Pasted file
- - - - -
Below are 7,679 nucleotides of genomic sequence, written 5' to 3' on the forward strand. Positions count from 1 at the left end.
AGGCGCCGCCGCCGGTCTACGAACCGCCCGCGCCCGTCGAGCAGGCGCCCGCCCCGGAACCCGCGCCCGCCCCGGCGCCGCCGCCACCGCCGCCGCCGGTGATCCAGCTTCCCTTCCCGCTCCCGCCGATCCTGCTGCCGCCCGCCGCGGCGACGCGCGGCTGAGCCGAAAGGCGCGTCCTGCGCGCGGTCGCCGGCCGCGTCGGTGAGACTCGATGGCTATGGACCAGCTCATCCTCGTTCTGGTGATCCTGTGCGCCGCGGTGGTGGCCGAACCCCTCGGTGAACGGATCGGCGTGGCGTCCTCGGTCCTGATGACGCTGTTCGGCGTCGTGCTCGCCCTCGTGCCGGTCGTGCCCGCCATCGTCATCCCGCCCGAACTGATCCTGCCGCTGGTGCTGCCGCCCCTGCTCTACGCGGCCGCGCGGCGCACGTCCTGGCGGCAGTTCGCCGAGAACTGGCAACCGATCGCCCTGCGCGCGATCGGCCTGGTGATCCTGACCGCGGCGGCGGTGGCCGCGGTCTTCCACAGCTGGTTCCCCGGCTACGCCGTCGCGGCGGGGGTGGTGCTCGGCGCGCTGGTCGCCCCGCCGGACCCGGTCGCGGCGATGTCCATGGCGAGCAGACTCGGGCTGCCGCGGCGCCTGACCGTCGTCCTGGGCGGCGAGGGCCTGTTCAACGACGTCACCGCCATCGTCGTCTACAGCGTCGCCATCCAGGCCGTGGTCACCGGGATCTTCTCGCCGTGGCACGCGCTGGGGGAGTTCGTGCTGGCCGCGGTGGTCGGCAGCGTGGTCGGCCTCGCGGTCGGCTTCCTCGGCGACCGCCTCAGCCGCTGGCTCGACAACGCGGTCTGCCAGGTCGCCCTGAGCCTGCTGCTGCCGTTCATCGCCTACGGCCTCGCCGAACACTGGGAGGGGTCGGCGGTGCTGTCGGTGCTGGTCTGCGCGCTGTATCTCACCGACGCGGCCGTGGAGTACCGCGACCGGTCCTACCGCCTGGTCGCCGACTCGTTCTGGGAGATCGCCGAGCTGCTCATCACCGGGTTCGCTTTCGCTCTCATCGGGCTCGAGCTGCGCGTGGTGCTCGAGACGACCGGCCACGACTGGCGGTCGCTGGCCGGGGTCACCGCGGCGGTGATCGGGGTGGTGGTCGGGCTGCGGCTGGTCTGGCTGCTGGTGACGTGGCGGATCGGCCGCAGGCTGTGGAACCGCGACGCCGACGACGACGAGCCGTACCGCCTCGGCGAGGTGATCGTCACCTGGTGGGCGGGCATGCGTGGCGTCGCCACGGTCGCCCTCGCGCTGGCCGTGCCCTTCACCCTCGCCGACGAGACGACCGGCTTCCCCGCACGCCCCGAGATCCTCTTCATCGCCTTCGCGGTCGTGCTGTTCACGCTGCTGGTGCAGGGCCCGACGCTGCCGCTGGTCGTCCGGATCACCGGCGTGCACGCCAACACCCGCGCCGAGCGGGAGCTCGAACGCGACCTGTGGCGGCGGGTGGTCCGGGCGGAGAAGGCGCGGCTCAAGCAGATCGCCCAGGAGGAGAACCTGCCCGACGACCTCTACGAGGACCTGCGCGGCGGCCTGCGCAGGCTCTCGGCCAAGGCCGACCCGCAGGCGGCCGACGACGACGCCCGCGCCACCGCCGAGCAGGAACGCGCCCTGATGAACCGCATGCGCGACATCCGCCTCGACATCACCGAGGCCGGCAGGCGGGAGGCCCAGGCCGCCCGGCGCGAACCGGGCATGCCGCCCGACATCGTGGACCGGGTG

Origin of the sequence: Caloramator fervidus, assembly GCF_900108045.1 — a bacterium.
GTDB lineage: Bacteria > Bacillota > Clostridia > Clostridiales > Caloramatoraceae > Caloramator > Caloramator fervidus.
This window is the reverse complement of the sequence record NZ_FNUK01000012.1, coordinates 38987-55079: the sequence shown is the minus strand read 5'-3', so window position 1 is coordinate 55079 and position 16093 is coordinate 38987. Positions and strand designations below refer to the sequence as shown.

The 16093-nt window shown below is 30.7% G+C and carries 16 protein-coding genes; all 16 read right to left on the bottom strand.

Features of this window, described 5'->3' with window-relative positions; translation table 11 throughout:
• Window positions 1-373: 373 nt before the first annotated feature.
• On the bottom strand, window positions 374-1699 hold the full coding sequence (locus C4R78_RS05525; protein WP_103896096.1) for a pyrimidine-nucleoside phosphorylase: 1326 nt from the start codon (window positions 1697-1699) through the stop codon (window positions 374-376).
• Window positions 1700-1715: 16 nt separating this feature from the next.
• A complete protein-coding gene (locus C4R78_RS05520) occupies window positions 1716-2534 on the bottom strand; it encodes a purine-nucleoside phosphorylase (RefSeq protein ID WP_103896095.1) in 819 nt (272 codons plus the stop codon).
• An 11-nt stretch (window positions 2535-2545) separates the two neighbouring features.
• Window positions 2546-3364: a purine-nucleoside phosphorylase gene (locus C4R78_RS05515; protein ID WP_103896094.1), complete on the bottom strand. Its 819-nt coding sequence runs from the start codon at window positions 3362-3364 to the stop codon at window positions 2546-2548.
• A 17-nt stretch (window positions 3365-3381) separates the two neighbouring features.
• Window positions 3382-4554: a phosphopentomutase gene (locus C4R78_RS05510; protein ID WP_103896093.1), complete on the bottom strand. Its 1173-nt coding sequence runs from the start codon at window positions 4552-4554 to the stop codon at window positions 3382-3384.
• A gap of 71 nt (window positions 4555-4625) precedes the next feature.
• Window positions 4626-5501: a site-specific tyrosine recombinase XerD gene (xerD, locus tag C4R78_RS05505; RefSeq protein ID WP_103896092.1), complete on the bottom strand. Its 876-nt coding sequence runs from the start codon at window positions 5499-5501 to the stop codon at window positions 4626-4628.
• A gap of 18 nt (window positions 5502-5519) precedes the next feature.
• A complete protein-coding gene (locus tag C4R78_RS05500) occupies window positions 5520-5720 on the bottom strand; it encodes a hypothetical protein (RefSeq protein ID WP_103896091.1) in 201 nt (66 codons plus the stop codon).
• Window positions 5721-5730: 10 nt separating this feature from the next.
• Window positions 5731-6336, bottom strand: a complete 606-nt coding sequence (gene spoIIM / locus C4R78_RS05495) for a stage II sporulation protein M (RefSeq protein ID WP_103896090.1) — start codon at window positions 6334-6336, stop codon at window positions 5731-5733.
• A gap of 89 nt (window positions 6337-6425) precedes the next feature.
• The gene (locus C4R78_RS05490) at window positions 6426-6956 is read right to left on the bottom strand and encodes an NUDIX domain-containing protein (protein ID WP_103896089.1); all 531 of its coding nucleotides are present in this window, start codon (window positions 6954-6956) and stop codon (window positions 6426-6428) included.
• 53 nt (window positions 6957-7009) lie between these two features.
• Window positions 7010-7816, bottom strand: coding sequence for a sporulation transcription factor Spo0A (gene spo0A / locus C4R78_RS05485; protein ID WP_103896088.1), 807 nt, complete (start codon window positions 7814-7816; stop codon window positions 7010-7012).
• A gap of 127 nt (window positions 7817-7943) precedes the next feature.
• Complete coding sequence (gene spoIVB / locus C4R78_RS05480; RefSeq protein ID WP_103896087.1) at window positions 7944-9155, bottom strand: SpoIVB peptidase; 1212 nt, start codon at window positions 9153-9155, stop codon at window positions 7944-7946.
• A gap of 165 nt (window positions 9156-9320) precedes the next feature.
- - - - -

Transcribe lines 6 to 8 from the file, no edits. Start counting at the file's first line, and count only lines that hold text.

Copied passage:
The 16093-nt window shown below is 30.7% G+C and carries 16 protein-coding genes; all 16 read right to left on the bottom strand.

Features of this window, described 5'->3' with window-relative positions; translation table 11 throughout:
• Window positions 1-373: 373 nt before the first annotated feature.